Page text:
back to article Microsoft's Azure chief: What's good for cloud is good for on-premises too

Microsoft’s investment in cloud services is also improving its on-premises software, claims Azure and SQL Server boss Scott Guthrie. I first met Scott Guthrie in Las Vegas in September, 2000, where he was talking up a web development framework then called ASP+, which he had developed alongside Mark Anders. The framework was ASP …

  1. Oliver Reed
    Pint

    Guthrie's Alive!

    But his blog died about a year ago

    1. Peter Clarke 1
      Joke

      Re: Guthrie's Alive!

      What do you expect when he wears a red shirt??

  2. Anonymous Coward
    Anonymous Coward

    Azure stack on premises...

    And after being back to leased time shared remote system, let's go back to on premises mainframes.... just a few years more, and the newest technology will be the personal computer!!!

    1. Anonymous Coward
      Anonymous Coward

      Re: Azure stack on premises...

      I think the big issue though is that MSFT thinks of Azure, cloud, anything new as yet another opportunity to sell proprietary software for a license or as a service (which the cost of the license blended into the service cost). Not sure that people want to do that anymore. I think the issue will be, much as is there issue with productivity and OS, that Google is creating awesome stuff, Kubernetes in the case of cloud stack, and just giving it away as open source.

  3. AMBxx Silver badge

    This Guthrie bloke

    So he's the one responsible for all the stuff that Microsoft do well?

    I'll forgive him Silverlight - good implementation of a bad idea.

    1. Anonymous Coward
      Anonymous Coward

      "I'll forgive him Silverlight - good implementation of a bad idea."

      Good implementation? With all the bugs and vulnerabilties it had???

      1. EddieD

        Re: "I'll forgive him Silverlight - good implementation of a bad idea."

        "Good implementation? With all the bugs and vulnerabilties it had???"

        Less* than Flash though, I think...

        *I'm not sure you can count the bugs/vulnerabilities in Flash, so I'm using less, not fewer.

        1. Anonymous Coward
          Anonymous Coward

          "Less* than Flash though, I think..."

          Just because it lived far less. And as many other MS technologies, it left in the mud many developers who believed in the usual MS promises about the next great technology.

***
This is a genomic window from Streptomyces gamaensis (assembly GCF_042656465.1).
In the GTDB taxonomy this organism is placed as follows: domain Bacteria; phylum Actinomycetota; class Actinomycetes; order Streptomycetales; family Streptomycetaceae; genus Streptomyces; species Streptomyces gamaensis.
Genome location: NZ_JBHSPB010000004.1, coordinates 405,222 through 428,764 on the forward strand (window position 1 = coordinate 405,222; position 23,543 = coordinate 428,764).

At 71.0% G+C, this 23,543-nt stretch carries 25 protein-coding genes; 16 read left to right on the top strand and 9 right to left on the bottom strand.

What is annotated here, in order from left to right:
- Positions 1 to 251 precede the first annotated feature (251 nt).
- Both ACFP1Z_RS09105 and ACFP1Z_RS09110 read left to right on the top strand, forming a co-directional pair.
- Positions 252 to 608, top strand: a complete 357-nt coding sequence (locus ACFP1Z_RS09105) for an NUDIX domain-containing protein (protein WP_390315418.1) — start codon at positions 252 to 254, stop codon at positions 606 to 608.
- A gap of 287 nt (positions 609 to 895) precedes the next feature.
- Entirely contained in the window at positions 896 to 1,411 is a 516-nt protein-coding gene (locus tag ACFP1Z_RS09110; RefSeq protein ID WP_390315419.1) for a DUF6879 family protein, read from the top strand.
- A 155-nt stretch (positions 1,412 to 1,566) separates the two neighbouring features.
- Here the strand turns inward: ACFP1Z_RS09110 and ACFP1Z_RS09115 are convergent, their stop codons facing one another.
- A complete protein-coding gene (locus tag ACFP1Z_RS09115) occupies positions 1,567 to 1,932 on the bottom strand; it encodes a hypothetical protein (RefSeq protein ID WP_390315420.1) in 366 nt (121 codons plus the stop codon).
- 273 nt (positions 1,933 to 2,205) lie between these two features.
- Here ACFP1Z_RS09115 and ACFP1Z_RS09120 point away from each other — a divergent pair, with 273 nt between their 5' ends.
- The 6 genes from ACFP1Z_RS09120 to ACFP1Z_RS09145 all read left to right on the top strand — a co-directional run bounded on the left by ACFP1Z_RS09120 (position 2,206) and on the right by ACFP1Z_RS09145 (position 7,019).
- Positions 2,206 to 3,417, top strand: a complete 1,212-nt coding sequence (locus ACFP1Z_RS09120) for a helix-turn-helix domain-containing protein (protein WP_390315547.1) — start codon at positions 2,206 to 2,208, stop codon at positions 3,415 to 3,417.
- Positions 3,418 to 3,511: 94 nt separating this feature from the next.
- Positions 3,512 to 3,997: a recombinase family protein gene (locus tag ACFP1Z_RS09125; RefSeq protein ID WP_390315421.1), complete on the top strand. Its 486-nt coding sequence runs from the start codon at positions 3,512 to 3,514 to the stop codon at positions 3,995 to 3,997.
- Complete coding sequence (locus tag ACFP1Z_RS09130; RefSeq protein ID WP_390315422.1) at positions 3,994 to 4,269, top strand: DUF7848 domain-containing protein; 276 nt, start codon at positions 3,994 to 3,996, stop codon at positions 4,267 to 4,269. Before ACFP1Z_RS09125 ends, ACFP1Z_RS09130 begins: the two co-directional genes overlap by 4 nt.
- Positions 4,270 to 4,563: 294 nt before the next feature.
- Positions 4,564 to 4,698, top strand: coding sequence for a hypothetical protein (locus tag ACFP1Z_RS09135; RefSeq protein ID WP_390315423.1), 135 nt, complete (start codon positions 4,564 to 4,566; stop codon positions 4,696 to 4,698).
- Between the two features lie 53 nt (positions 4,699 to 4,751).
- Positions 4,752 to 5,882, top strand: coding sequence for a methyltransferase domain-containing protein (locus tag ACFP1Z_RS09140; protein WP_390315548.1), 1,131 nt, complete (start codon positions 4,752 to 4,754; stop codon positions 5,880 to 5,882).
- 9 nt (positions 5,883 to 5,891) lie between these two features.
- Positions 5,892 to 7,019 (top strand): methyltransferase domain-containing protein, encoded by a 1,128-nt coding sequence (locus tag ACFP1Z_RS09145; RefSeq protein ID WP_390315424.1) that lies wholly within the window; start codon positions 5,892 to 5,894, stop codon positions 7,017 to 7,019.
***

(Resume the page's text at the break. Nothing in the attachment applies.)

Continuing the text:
2. Nolveys

          Re: "I'll forgive him Silverlight - good implementation of a bad idea."

          Less* (vulnerabilities) than Flash though

          If one were able to graph a program's vulnerabilities in 2 space then Flash would look like the Mandelbrot set.

  4. Anonymous Coward
    Anonymous Coward

    Seriously?

    "Guthrie also impressed me a few years later, when he was responsible for Silverlight,"

    You're easily impressed.

  5. deadlockvictim Silver badge

    SilverLight & Azure

    Let me get this right, he has worked his magic on Silverlight and now he's turned his attention to Azure. Where do I sign up?

  6. Anonymous Coward
    Anonymous Coward

    What happens to Hyperconverged players now

    Is Azure Stack comparable to Hypervisor offerings from Cisco, Dell, HP and Nutanix?

    1. AMBxx Silver badge

      Re: What happens to Hyperconverged players now

      Nope, it's like having your own Azure system in-house. Not just a hypervisor (thought they're in there).

      1. srinin

        Re: What happens to Hyperconverged players now

        Noob here. Just what does this mean for HCI players. Cisco, Dell, HP and Nutanix are all trying to sell boxes that enable a cloud like environement. The question is, is Azure stack a improved version of HCI OS's out there, but customized for Microsoft environment?

  7. Anonymous Coward
    Trollface

    You are spoiling us Mr El Reg

    Another chance for a MSFT 2-minute hate!

  8. Slabfondler
    Thumb Up

    I've seen him speak, and it was very interesting to say the least. He took 20 questions from the audience, then wove the answers to those questions into a discussion of Azure and its current state and his vision. Very down to earth kinda guy you would easily strike up a chat with at the pub :)

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